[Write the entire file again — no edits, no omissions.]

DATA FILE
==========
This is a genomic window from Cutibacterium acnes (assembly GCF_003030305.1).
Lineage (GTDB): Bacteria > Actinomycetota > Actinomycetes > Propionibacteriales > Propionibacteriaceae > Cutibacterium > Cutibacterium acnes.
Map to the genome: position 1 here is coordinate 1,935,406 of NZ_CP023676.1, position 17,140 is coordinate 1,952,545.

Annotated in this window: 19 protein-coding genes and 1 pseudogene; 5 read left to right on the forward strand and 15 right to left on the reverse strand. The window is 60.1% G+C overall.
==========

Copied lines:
This is a genomic window from Cutibacterium acnes (assembly GCF_003030305.1).
Lineage (GTDB): Bacteria > Actinomycetota > Actinomycetes > Propionibacteriales > Propionibacteriaceae > Cutibacterium > Cutibacterium acnes.
Map to the genome: position 1 here is coordinate 1,935,406 of NZ_CP023676.1, position 17,140 is coordinate 1,952,545.

Annotated in this window: 19 protein-coding genes and 1 pseudogene; 5 read left to right on the forward strand and 15 right to left on the reverse strand. The window is 60.1% G+C overall.